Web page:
The attacks on the World Trade Center in New York and the Pentagon building in Washington on September 11, 2001, and the consequent war on terrorism added to the dilemma of Christians of the East in general and those of the Middle East in particular. Few fanatic Moslems took advantage of the war on terrorisms introduced by the United States and presented it as a war of Christian west (new Crusaders) against Moslem east. Here, we began to witness higher-ranking Christian clergymen coming out with statements that they were Arabs and so forth in order to fuse, in my opinion, any tension. This reaction is being looked at as natural in the minds of few due to the circumstances since these clergy have big congregation in many of those Arab Moslem states. In around December 9, 2001, for example, all the Patriarchs residing in Syria, at a gathering with the Moslem leaders on the occasion of the Moslem holy month of Ramadan, announced through their speeches tones steered towards that general direction. Those statements were heard and viewed by millions on al-Jazeera TV station. Patriarch Zakka I Iwas, for example, stated clearly in his speech "nahnu al-'Arab …" (we, the Arabs…). Sabro magazine showed that in a letter by Archbishop Clemis Eugene Kaplan, Archbishop of the Western United States Archdiocese, sent as an insert inside the Sabro magazine in which he claimed that he and his community were Syrian/Arab Orthodox Christians. Kaplan was originally born in Northeast Syria, but his family was originally from the city of Azakh/Beth Zabday in Southeast Turkey. [14] Molphono Gabriel Afram and Qolo Radio Station in Sweden had an interview with Bishop George Saliba, in around November 18, 2001, the Syraic Orthodox Church bishop in Lebanon, to clear the latter's statement with Ozgur Politika (the Turkish newspaper of the PKK) where the bishop was quoted stating that we were Arabs. The bishop very clearly claimed that the Christians who came from Turkey were Turkish and those from Syria and Iraq were Arabs.

These declarations are not out of the ordinary when the Christians of Syria have taken this path much earlier. Many of these clergy reside in the Middle East or are in the west but are under Patriarchs who reside in the Middle East and they are under the authority of the Arab Governments. Many believe that these clergymen have no option but to say so in these very dangerous times that add to the problem created earlier.

Should Assyrians in the west protest such declarations? I say, absolutely. Let the Arab governments understand that the Syriac Speaking Christian congregation in the west will not tolerate the Arabization process that has been followed by those governments since those Arab states were established in early and mid 20th century. And if Christians in Syria and Lebanon had in the past taken steps towards diffusing tensions between Moslems and Christians during the Arab Renaissance by promoting the Arab culture, that should not mean under any manner that these communities are ethnically Arabs. At the same time we must understand the position the clergy they are in. Many say that under any democratic and normal circumstances these clergymen would never make such declarations. But there is another opinion out there that disagree with the above and demand that clergymen should stand their ground and be proud of who they are even if that results in their personal persecution since they have devoted their lives to serve their people, the truth, and the word of God. These latter voices see such clergymen as weak and unworthy of the position they are occupying. They assert that clergymen must reflect the voice of the congregation and not their own and since the various Syriac-speaking congregations in general do not see themselves as Arab, clergymen should not make such declarations accordingly, and one must admit that these people have a valid point too.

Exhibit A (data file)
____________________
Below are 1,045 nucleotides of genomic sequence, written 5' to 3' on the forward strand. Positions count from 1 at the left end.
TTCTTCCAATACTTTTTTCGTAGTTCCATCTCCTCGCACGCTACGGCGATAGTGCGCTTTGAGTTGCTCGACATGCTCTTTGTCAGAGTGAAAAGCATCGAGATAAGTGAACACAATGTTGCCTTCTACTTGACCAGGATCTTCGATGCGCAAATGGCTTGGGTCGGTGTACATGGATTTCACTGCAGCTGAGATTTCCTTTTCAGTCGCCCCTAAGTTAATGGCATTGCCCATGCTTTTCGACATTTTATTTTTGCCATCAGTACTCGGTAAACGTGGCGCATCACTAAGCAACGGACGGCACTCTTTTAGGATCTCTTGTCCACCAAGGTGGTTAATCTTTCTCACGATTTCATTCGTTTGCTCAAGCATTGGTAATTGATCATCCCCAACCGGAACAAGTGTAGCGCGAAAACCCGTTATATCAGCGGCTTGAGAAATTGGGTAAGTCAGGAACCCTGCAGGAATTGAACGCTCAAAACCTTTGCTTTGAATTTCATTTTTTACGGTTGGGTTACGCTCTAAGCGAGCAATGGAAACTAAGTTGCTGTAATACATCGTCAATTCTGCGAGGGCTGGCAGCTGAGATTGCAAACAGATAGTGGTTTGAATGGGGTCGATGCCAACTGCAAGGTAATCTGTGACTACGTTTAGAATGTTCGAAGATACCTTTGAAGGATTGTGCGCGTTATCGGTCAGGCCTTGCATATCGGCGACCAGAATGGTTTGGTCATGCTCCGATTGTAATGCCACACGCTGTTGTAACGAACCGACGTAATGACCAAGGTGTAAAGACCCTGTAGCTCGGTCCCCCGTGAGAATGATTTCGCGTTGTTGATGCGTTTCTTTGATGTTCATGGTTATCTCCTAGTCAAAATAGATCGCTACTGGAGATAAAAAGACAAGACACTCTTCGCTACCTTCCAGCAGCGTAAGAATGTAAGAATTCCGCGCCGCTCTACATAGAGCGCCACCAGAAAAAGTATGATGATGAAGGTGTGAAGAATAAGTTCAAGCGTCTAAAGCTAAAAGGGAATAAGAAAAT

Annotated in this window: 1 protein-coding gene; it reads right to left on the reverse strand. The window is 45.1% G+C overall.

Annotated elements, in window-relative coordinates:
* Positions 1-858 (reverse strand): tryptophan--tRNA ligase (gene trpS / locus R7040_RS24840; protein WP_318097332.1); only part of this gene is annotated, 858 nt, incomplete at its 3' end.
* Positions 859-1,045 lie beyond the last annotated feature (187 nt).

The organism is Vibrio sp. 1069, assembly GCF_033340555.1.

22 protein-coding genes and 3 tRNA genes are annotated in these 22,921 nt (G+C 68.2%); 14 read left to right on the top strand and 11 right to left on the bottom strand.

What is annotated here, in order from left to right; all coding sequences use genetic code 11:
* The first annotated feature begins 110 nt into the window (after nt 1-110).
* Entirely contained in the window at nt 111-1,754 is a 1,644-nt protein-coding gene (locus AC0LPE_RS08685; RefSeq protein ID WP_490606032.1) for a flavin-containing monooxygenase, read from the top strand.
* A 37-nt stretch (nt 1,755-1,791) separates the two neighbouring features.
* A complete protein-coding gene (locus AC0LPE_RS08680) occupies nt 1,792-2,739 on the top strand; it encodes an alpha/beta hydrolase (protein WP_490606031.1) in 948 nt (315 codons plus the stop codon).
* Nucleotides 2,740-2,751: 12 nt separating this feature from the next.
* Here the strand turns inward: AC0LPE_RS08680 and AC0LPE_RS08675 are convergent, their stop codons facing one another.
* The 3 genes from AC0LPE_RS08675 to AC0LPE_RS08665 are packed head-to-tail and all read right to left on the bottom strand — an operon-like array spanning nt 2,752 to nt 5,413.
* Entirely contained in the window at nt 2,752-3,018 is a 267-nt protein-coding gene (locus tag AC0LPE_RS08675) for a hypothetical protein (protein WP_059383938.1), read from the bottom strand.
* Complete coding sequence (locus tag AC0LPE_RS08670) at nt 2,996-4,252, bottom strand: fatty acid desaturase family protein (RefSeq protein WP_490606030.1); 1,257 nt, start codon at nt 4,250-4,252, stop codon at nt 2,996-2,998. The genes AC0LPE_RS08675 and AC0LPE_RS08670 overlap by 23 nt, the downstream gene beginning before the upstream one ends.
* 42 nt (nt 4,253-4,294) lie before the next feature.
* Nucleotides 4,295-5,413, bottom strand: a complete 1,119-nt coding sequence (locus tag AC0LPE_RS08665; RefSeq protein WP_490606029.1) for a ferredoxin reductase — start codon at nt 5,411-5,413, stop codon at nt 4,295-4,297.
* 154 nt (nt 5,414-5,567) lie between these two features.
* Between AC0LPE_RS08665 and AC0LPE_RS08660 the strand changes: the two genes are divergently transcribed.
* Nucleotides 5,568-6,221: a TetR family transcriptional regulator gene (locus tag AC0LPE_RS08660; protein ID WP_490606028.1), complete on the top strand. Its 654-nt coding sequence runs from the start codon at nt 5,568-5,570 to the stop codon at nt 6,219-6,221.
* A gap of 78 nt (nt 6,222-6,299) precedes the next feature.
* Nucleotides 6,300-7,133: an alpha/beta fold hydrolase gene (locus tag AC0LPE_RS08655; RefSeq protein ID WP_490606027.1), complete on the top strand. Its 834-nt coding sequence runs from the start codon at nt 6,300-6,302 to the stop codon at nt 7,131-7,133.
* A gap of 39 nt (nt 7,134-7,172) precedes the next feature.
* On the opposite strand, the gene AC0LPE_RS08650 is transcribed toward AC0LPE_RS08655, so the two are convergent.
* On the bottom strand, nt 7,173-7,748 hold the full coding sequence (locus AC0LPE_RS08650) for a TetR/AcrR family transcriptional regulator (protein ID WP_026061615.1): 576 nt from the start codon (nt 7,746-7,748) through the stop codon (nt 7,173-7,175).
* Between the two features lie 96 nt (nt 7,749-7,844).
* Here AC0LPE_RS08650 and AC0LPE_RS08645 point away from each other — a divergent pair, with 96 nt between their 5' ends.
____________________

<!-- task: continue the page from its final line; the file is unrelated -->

[1] Bruce Masters. "Christians and Jews in the Ottoman Arab World: The Roots of Sectarianism." 2001, p. 70.

[2] Ibid, p. 80.

[3] Ibid, p. 82.

[4] Ibid, pp. 84-85.

[5] Ibid, p. 85.

[6] Ibid, p. 87.

[7] Ibid, p. 153.

[8] Moshe Ma'oz. " Middle Eastern Minorities: Between Integration and Conflict." 1999, p.57.

[9] Daniel Pipes, "Greater Syria: The History of an Ambition", 1999, p. 36.

[10] Bruce Masters. "Christians and Jews in the Ottoman Arab World: The Roots of Sectarianism." 2001, p. 172.

[11] Daniel Pipes, "Greater Syria: The History of an Ambition", 1999, p. 50.

[12] Bruce Masters. "Christians and Jews in the Ottoman Arab World: The Roots of Sectarianism." 2001, p. 173.

[13] Patriarchal Magazine. Issues 191-193 / January-February-March 2000. Vol. 38.

[14] Sabro magazine. Vol. 3, July, August, September 2001, Issue 10.